“There will be some hiccups since we have never done this before.” Michael Trerotola, special assistant to the president

Other students have expressed interest in in-person ceremonies by signing a petition that encourages Fordham to host in-person commencement ceremonies. The petition has gained more than 900 signatures since it began circulating at the start of April.

After Cuomo announced the new ceremony guidelines, Trerotola said that since the university was prepared with possible plans, they were able to announce the changes in capacity and guest policy in 24 hours.

“There were a lot of logistics that changed in a short amount of time,” he said. But, he also admitted that “There will be some hiccups since we have never done this before.”

Trerotola said he is grateful that Fordham has space at Rose Hill to organize the event, which removes the need to rent another location. “A lot of New York schools can’t do that so quickly,” he said.

anna moneymaker poses in commencement celebration
Anna Moneymaker, FCLC ’21, poses for a graduation photo. She and the rest of the Class of 2021 will have the option to attend an in-person commencement ceremony at Rose Hill in May. (COURTESY OF CAITLIN BURY)

Establishing Safety Measures for the Ceremonies

Natalie Grammer, FCLC ’21, originally planned to only attend the virtual commencement ceremony because celebrating with family is the most important element of graduation to her. Once Fordham announced the policy that each graduating senior can bring two guests, she decided to attend commencement in person with her parents.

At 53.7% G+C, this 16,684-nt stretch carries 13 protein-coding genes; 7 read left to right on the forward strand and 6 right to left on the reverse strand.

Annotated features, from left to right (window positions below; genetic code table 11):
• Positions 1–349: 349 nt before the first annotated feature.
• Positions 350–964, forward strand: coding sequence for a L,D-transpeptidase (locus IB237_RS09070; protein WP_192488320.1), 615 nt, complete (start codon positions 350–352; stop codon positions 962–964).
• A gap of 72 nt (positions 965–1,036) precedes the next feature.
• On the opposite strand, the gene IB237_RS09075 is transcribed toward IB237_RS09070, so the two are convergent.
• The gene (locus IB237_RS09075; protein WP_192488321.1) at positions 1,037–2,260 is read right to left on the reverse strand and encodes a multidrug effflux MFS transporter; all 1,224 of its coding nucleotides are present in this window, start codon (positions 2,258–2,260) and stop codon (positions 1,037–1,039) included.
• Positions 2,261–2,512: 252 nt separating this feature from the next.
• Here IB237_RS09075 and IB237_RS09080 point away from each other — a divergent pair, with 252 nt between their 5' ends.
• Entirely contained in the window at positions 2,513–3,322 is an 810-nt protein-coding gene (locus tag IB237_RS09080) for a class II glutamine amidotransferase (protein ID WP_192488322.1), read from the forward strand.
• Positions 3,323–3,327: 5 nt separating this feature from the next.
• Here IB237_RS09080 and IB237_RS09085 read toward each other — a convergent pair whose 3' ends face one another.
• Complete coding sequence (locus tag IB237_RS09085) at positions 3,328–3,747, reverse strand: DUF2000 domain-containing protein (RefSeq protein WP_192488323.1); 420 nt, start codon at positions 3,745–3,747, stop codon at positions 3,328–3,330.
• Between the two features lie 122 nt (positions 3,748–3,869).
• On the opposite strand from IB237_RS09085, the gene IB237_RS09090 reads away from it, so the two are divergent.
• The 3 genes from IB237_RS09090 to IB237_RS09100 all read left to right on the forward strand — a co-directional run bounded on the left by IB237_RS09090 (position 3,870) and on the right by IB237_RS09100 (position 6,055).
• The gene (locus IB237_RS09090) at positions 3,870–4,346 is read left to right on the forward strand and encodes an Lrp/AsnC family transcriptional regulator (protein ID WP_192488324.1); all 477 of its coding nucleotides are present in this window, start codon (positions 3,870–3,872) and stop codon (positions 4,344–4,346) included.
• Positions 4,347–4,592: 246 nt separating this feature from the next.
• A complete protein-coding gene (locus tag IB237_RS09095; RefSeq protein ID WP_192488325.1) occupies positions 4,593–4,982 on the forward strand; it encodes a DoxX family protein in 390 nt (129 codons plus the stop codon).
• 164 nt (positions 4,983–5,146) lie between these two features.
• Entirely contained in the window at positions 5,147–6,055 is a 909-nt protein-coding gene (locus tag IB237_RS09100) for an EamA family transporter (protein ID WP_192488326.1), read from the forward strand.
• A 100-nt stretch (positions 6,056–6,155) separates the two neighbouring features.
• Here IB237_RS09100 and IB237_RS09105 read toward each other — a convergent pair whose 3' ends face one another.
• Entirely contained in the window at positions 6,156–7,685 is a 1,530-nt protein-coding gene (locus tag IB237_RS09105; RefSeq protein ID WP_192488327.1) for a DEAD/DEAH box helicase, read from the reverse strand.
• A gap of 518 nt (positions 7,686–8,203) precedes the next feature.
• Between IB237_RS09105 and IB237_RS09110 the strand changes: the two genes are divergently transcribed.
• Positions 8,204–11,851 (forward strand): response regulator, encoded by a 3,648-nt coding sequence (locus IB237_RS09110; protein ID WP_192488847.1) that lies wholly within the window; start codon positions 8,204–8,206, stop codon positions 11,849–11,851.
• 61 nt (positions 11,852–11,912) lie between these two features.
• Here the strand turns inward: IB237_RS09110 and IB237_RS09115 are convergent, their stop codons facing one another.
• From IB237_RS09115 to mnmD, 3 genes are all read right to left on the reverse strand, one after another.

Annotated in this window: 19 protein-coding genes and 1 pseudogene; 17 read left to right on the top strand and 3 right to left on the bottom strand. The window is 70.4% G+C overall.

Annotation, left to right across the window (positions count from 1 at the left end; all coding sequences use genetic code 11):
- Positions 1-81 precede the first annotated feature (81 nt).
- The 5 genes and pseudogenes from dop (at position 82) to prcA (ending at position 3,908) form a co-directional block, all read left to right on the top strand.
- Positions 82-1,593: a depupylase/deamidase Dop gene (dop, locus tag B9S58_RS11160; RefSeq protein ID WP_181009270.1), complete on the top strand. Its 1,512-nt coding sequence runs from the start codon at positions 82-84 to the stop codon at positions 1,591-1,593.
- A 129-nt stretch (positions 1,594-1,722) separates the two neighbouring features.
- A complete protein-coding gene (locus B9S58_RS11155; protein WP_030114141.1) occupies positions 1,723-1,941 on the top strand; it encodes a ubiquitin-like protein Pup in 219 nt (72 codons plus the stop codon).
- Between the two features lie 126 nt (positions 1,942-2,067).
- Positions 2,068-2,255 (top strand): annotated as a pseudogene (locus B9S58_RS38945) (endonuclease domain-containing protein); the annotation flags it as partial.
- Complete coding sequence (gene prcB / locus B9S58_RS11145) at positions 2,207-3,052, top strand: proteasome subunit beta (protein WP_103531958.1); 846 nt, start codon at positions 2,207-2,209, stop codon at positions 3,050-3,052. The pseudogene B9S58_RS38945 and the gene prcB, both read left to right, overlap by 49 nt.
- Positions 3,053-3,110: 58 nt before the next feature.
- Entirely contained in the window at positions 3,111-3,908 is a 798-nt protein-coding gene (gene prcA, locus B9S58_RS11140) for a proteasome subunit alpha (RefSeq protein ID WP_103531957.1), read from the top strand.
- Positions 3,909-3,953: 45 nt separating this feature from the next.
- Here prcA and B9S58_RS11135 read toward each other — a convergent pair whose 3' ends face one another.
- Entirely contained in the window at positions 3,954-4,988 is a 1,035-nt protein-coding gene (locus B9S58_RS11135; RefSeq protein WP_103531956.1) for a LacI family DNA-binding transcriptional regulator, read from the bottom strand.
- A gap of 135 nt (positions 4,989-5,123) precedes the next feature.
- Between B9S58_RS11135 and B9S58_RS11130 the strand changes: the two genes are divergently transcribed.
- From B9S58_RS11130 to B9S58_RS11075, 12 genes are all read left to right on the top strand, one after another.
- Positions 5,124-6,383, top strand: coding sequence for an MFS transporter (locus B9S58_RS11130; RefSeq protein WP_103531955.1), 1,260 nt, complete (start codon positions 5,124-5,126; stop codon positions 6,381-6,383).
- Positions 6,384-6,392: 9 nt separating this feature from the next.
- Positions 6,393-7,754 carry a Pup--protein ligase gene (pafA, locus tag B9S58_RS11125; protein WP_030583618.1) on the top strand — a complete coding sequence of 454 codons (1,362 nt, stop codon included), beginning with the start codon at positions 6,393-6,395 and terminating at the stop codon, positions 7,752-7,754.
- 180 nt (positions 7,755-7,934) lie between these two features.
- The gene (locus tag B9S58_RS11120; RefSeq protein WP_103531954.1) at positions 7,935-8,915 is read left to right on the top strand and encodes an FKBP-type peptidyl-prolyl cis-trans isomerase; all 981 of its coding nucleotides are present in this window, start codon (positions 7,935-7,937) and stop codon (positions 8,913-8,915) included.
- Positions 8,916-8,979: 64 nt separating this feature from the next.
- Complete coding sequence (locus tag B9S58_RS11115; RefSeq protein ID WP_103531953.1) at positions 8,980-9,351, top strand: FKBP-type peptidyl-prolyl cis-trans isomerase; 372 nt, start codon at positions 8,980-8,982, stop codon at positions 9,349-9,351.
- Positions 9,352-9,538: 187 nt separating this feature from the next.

“I think that Fordham could have been like, ‘You have to jump on one leg and do all of these other crazy things to attend,’ and my parents still would have come,” she said.

Now, Grammer has plans to register for the same ceremony as her friends, whom she has not seen in a year since she has been fully virtual. She hopes the ability to celebrate with friends and family will make her graduation feel like more of a “natural conclusion” to her college experience.

Safety is a concern since both Grammer and her father have preexisting health conditions.

Howe said the university has prepared four levels of defense against the spread of COVID-19 at the in-person ceremonies. “Even if the worst happens, this won’t be a superspreader event,” he said.

The first precaution is that Howe believes the “vast majority” of attendees will be fully vaccinated with the additional 14 days of immunity building. Those who do not fall into this category will be required to show a negative COVID-19 test from the last 72 hours.

Howe also said that there is likely to be a small percentage of guests for whom the university will have to screen temperature and symptoms at entry. 

The second layer of defense is that masks must be worn at all times. Students will be allowed to pull down their mask for one photo opportunity after receiving their ceremonial scroll.

The final two safety measures include the event being hosted outside — regardless of rain — and the seating arrangements being socially distanced into familial pods.

“I suppose that it is not completely impossible that it could be a superspreader event, but the likelihood is so low given all these layers.” Bob Howe, assistant vice president for communications